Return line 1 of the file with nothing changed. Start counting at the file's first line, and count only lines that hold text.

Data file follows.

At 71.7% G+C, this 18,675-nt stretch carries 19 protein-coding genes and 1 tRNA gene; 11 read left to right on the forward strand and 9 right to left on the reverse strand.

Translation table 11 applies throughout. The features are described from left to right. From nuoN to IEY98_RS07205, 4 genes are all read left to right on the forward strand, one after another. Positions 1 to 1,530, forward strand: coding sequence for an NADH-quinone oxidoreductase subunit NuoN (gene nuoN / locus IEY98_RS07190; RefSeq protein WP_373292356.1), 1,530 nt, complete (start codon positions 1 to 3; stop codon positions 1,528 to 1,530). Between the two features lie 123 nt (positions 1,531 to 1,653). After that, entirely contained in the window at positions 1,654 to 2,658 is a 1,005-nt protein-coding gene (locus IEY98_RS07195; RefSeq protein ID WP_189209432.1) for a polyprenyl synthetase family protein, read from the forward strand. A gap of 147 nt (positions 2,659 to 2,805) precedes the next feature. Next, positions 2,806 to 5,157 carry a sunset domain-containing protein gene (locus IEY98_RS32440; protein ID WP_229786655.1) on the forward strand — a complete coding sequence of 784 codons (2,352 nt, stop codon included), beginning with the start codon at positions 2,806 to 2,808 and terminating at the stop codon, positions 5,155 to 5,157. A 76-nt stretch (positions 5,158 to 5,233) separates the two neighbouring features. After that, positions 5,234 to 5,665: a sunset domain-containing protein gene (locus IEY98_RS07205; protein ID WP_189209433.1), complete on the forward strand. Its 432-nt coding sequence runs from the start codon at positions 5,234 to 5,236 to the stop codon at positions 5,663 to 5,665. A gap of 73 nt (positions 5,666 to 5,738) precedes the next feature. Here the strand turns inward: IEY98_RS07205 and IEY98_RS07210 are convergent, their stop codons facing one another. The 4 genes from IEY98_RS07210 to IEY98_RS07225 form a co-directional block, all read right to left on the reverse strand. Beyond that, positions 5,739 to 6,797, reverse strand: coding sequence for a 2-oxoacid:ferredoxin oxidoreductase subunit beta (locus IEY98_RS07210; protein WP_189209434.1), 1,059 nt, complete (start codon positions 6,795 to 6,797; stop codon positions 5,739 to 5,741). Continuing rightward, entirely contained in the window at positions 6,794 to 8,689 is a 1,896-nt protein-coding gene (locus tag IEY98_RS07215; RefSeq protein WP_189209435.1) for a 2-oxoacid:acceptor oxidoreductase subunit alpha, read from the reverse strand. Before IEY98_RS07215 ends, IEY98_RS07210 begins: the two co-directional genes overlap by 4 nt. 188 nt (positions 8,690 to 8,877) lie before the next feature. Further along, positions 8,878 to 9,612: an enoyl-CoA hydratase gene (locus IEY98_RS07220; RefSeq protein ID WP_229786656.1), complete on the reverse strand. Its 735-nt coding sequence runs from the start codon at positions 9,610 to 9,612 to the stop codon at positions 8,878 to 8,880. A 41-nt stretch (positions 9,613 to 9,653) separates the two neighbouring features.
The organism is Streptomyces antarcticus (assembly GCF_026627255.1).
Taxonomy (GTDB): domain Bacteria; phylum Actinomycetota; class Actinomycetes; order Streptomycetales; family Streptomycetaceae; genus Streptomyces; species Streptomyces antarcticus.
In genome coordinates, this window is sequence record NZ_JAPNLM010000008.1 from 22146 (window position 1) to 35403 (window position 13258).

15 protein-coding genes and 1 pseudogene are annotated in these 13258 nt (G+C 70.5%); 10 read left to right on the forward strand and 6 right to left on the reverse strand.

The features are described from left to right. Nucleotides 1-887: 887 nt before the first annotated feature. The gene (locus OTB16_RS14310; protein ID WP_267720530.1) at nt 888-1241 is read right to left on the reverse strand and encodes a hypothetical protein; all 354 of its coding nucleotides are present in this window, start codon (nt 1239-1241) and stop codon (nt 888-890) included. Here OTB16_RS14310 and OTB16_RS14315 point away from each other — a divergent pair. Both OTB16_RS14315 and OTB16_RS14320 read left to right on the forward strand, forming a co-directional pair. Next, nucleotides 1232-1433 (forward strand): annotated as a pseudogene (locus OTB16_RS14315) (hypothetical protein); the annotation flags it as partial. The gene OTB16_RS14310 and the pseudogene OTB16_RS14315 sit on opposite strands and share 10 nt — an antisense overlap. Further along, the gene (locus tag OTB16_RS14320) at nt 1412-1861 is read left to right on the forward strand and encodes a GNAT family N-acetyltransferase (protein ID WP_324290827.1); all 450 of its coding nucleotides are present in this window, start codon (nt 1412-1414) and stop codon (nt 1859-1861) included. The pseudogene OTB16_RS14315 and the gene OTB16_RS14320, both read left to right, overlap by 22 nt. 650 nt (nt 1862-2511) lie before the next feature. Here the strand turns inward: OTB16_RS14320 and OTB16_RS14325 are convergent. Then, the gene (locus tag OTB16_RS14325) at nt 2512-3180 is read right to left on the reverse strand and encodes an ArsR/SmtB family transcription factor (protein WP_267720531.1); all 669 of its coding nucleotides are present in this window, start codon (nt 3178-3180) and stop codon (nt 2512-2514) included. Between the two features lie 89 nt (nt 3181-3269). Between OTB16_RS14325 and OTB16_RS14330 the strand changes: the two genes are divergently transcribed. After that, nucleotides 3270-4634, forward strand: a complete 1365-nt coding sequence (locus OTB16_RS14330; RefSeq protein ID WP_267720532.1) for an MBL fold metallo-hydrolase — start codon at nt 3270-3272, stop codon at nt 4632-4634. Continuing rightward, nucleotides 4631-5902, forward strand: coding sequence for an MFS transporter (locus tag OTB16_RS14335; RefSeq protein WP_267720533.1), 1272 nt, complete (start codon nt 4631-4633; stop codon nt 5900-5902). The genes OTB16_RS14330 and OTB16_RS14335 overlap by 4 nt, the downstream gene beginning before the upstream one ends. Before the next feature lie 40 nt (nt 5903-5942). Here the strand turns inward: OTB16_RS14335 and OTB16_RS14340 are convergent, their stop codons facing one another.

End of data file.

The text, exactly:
At 71.7% G+C, this 18,675-nt stretch carries 19 protein-coding genes and 1 tRNA gene; 11 read left to right on the forward strand and 9 right to left on the reverse strand.